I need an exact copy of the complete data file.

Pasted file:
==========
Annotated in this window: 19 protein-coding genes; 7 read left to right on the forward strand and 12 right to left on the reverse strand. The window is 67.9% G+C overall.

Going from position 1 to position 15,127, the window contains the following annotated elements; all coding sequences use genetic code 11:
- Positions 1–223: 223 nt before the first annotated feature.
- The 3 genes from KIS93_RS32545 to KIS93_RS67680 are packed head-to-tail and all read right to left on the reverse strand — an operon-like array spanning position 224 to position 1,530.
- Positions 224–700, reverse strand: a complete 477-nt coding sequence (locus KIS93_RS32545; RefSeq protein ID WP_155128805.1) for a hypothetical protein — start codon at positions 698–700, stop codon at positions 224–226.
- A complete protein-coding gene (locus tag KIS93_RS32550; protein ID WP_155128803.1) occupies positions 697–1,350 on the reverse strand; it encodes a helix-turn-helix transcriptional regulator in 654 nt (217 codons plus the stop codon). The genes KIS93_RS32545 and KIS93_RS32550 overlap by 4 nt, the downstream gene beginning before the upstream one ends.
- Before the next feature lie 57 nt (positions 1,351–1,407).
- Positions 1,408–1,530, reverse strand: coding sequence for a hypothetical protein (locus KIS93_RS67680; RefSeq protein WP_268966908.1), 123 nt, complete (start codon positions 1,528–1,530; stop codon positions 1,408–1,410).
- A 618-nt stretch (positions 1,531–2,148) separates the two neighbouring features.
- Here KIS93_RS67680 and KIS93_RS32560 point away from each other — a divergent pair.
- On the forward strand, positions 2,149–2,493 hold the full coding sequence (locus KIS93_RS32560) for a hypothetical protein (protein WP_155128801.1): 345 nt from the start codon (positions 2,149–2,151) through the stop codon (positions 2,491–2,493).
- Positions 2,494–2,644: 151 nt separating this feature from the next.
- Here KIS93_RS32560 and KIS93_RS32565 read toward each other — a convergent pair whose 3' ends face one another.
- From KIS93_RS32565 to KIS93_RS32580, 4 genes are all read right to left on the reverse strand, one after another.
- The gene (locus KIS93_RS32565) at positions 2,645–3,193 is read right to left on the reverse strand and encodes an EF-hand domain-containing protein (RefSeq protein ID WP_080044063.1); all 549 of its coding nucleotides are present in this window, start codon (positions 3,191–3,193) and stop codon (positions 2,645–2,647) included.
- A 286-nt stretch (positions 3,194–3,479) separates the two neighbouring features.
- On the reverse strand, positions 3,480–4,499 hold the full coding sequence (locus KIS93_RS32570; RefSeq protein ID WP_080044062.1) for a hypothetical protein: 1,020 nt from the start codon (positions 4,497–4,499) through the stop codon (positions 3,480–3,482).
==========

Annotated in this window: 19 protein-coding genes; 7 read left to right on the forward strand and 12 right to left on the reverse strand. The window is 67.9% G+C overall.

Going from position 1 to position 15,127, the window contains the following annotated elements; all coding sequences use genetic code 11:
- Positions 1–223: 223 nt before the first annotated feature.
- The 3 genes from KIS93_RS32545 to KIS93_RS67680 are packed head-to-tail and all read right to left on the reverse strand — an operon-like array spanning position 224 to position 1,530.
- Positions 224–700, reverse strand: a complete 477-nt coding sequence (locus KIS93_RS32545; RefSeq protein ID WP_155128805.1) for a hypothetical protein — start codon at positions 698–700, stop codon at positions 224–226.
- A complete protein-coding gene (locus tag KIS93_RS32550; protein ID WP_155128803.1) occupies positions 697–1,350 on the reverse strand; it encodes a helix-turn-helix transcriptional regulator in 654 nt (217 codons plus the stop codon). The genes KIS93_RS32545 and KIS93_RS32550 overlap by 4 nt, the downstream gene beginning before the upstream one ends.
- Before the next feature lie 57 nt (positions 1,351–1,407).
- Positions 1,408–1,530, reverse strand: coding sequence for a hypothetical protein (locus KIS93_RS67680; RefSeq protein WP_268966908.1), 123 nt, complete (start codon positions 1,528–1,530; stop codon positions 1,408–1,410).
- A 618-nt stretch (positions 1,531–2,148) separates the two neighbouring features.
- Here KIS93_RS67680 and KIS93_RS32560 point away from each other — a divergent pair.
- On the forward strand, positions 2,149–2,493 hold the full coding sequence (locus KIS93_RS32560) for a hypothetical protein (protein WP_155128801.1): 345 nt from the start codon (positions 2,149–2,151) through the stop codon (positions 2,491–2,493).
- Positions 2,494–2,644: 151 nt separating this feature from the next.
- Here KIS93_RS32560 and KIS93_RS32565 read toward each other — a convergent pair whose 3' ends face one another.
- From KIS93_RS32565 to KIS93_RS32580, 4 genes are all read right to left on the reverse strand, one after another.
- The gene (locus KIS93_RS32565) at positions 2,645–3,193 is read right to left on the reverse strand and encodes an EF-hand domain-containing protein (RefSeq protein ID WP_080044063.1); all 549 of its coding nucleotides are present in this window, start codon (positions 3,191–3,193) and stop codon (positions 2,645–2,647) included.
- A 286-nt stretch (positions 3,194–3,479) separates the two neighbouring features.
- On the reverse strand, positions 3,480–4,499 hold the full coding sequence (locus KIS93_RS32570; RefSeq protein ID WP_080044062.1) for a hypothetical protein: 1,020 nt from the start codon (positions 4,497–4,499) through the stop codon (positions 3,480–3,482).